The A* parser described in the previous section finds the single most likely parse for a given text. However, when parsers are used in the context of a larger NLP system, it is often necessary to produce several alternative parses. In the context of an overall system, a parse that is assigned low probability by the parser might still have the best overall probability.
For example, a probabilistic parser might decide that the most likely parse for "I saw John with the cookie" is the structure with the interpretation "I used my cookie to see John"; but that parse would be assigned a low probability by a semantic system. Combining the probability estimates from the parser and the semantic system, the parse with the interpretation "I saw John, who had my cookie" would be given a higher overall probability.
A probabilistic bottomup chart parser maintains an edge queue, and adds these edges to the chart one at a time. The ordering of this queue is based on the probabilities associated with the edges, and this allows the parser to insert the most probable edges first. Each time an edge is added to the chart, it may become possible to insert further edges, so these are added to the queue. The bottomup chart parser continues adding the edges in the queue to the chart until enough complete parses have been found, or until the edge queue is empty.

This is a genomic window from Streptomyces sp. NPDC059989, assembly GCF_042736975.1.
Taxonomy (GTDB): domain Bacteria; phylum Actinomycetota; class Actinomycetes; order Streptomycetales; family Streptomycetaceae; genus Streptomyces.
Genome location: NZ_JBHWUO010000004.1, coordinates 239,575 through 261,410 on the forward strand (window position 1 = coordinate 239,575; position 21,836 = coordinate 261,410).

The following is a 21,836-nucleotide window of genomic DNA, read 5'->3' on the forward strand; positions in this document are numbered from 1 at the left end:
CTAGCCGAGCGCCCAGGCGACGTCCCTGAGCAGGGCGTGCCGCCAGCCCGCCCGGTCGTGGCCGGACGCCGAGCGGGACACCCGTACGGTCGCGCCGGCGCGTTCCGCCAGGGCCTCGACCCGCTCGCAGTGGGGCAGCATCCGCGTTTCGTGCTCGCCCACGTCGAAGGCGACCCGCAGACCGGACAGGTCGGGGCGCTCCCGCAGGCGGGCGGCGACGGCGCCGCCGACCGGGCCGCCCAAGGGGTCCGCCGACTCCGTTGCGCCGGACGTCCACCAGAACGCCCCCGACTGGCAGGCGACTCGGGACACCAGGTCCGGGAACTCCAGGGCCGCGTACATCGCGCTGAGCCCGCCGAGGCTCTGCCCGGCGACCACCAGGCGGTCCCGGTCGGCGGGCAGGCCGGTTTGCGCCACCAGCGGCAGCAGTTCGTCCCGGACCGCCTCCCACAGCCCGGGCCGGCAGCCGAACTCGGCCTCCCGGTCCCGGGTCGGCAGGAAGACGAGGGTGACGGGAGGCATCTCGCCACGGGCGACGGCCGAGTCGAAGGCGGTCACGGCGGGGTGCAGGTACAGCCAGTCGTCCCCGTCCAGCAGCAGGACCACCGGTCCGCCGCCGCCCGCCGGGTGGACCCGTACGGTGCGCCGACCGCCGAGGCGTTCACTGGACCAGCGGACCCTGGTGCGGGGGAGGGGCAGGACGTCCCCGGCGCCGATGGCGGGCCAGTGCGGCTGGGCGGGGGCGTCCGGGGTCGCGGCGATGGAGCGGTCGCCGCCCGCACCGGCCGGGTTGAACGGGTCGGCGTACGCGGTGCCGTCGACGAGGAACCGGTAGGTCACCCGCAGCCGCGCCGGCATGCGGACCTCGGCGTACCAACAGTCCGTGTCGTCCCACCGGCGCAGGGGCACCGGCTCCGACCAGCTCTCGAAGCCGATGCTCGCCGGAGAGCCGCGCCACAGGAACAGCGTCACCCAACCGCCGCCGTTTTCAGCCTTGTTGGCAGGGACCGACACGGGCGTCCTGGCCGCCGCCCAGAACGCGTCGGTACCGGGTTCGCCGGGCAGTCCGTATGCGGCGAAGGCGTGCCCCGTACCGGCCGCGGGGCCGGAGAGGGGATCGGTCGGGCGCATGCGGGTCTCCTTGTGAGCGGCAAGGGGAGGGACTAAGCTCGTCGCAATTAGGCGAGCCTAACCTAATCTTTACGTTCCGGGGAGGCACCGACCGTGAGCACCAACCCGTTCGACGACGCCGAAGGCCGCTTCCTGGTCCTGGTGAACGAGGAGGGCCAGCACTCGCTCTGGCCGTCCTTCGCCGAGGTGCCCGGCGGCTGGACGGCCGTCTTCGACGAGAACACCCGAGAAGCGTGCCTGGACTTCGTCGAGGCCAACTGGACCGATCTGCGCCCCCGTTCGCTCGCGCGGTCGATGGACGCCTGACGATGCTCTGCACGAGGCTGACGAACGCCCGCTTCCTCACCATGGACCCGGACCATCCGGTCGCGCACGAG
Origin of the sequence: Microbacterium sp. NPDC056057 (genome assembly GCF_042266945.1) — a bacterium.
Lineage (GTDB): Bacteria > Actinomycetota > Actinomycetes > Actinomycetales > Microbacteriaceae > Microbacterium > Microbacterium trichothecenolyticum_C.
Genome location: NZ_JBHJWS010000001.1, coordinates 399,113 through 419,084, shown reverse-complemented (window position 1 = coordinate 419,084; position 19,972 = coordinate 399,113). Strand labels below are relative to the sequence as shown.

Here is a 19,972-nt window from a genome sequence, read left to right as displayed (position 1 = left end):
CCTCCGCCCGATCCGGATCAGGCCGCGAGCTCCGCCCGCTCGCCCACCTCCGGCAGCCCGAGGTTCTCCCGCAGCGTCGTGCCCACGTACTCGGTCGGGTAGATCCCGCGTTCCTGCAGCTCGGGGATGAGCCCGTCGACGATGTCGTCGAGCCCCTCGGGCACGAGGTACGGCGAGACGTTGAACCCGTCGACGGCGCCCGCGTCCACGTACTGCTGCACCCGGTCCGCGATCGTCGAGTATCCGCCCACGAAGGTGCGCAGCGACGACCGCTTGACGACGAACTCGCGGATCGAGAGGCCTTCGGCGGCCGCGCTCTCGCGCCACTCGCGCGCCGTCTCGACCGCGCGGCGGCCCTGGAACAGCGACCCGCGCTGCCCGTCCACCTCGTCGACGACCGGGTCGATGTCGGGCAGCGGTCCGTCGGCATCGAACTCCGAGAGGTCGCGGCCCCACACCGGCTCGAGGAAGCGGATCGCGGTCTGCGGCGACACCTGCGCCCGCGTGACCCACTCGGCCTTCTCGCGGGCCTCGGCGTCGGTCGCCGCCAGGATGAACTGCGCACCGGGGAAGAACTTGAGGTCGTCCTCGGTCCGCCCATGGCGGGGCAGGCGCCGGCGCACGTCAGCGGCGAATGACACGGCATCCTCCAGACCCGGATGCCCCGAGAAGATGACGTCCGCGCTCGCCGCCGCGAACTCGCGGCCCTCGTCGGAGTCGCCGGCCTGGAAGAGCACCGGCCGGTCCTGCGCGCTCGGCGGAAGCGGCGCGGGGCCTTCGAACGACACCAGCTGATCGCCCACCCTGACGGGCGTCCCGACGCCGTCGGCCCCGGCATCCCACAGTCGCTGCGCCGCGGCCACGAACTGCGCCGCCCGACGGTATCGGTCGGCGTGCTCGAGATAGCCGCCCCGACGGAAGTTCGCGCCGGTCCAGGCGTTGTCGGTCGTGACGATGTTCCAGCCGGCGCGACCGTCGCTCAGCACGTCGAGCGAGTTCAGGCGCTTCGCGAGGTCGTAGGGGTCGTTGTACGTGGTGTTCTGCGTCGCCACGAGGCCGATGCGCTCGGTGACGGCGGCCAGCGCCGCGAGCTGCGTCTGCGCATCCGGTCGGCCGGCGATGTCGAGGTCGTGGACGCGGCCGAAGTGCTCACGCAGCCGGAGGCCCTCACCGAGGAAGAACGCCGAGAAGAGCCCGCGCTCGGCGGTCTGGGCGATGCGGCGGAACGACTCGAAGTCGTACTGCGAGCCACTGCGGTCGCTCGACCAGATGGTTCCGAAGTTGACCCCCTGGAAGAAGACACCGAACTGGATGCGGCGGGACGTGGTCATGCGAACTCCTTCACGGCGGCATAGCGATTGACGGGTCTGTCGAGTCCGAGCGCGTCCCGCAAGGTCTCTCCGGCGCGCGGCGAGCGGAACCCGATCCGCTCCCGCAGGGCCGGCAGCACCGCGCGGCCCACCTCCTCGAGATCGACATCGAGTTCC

Like an edge in a regular chart, a probabilistic edge consists of a dotted production, a span, and a (partial) parse tree. However, unlike ordinary charts, this time the tree is weighted with a probability. Its probability is the product of the probability of the production that generated it and the probabilities of its children. For example, the probability of the edge [Edge: S → NP•VP, 0:2] is the probability of the PCFG production S → NP VP multiplied by the probability of its NP child. (Note that an edge's tree only includes children for elements to the left of the edge's dot.)
The edge queue is a sorted list of edges that can be added to the chart. It is initialized with a single edge for each token, with the form [Edge: token → •]. As each edge from the queue is added to the chart, it may become possible to add further edges, according to two rules: (i) the BottomUp Initialization Rule can be used to add a selfloop edge whenever an edge whose dot is in position 0 is added to the chart; or (ii) the Fundamental Rule can be used to combine a new edge with edges already present in the chart. These additional edges are queued for addition to the chart.